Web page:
Defines the number of following arguments to consume from the command line. By default, the parser consumes the next argument and converts it into an Erlang term according to the specified type.


Consume exactly this number of positional arguments, fail if there is not enough. Value in the argument map contains a list of exactly this length. Example, defining a positional argument expecting 3 integer values:

1> Cmd = #{arguments => [#{name => ints, type => integer, nargs => 3}]},
argparse:parse(["1", "2", "3"], Cmd).

{ok, #{ints => [1, 2, 3]}, ...

Another example defining an option accepted as -env and expecting two string arguments:

1> Cmd = #{arguments => [#{name => env, long => "env", nargs => 2}]},
argparse:parse(["-env", "key", "value"], Cmd).

{ok, #{env => ["key", "value"]}, ...

Consume all following arguments until hitting the next option (starting with an option prefix). May result in an empty list added to the arguments map.

1> Cmd = #{arguments => [
  #{name => nodes, long => "nodes", nargs => list},
  #{name => verbose, short => $v, type => boolean}
argparse:parse(["-nodes", "one", "two", "-v"], Cmd).

{ok, #{nodes => ["one", "two"], verbose => true}, ...

Same as list, but expects at least one argument. Returns an error if the following command line argument is an option switch (starting with the prefix).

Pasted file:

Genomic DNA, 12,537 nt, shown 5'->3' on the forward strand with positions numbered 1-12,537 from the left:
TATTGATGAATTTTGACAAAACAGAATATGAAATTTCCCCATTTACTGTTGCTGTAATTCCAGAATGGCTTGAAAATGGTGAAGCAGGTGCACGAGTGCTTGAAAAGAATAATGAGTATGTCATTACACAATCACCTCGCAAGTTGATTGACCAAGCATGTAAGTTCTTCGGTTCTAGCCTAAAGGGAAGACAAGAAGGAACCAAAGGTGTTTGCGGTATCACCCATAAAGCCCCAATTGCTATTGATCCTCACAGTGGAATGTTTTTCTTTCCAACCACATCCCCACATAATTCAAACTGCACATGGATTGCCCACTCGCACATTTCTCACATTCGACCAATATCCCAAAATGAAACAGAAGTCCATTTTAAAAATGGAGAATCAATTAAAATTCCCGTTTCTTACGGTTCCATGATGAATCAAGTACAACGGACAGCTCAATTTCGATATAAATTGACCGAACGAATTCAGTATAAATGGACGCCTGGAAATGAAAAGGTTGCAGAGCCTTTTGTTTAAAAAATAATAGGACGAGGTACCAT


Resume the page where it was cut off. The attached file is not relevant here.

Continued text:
Consumes the next argument from the command line, if it does not start with an option prefix. Otherwise, adds a default value to the arguments map.

1> Cmd = #{arguments => [
  #{name => level, short => $l, nargs => 'maybe', default => "error"},
  #{name => verbose, short => $v, type => boolean}
argparse:parse(["-l", "info", "-v"], Cmd).

{ok,#{level => "info",verbose => true}, ...

%% When "info" is omitted, argument maps receives the default "error"
2> argparse:parse(["-l", "-v"], Cmd).

{ok,#{level => "error",verbose => true}, ...
{'maybe', term()}:

Consumes the next argument from the command line, if it does not start with an option prefix. Otherwise, adds a specified Erlang term to the arguments map.


Fold all remaining command line arguments into a list, ignoring any option prefixes or switches. Useful for proxying arguments into another command line utility.

1> Cmd = #{arguments => [
    #{name => verbose, short => $v, type => boolean},
    #{name => raw, long => "-", nargs => all}
argparse:parse(["-v", "--", "-kernel", "arg", "opt"], Cmd).

{ok,#{raw => ["-kernel","arg","opt"],verbose => true}, ...

Defines an action to take when the argument is found in the command line. The default action is store.


Store the value in the arguments map. Overwrites the value previously written.

1> Cmd = #{arguments => [#{name => str, short => $s}]},
argparse:parse(["-s", "one", "-s", "two"], Cmd).

{ok, #{str => "two"}, ...
{store, term()}:

Stores the specified term instead of reading the value from the command line.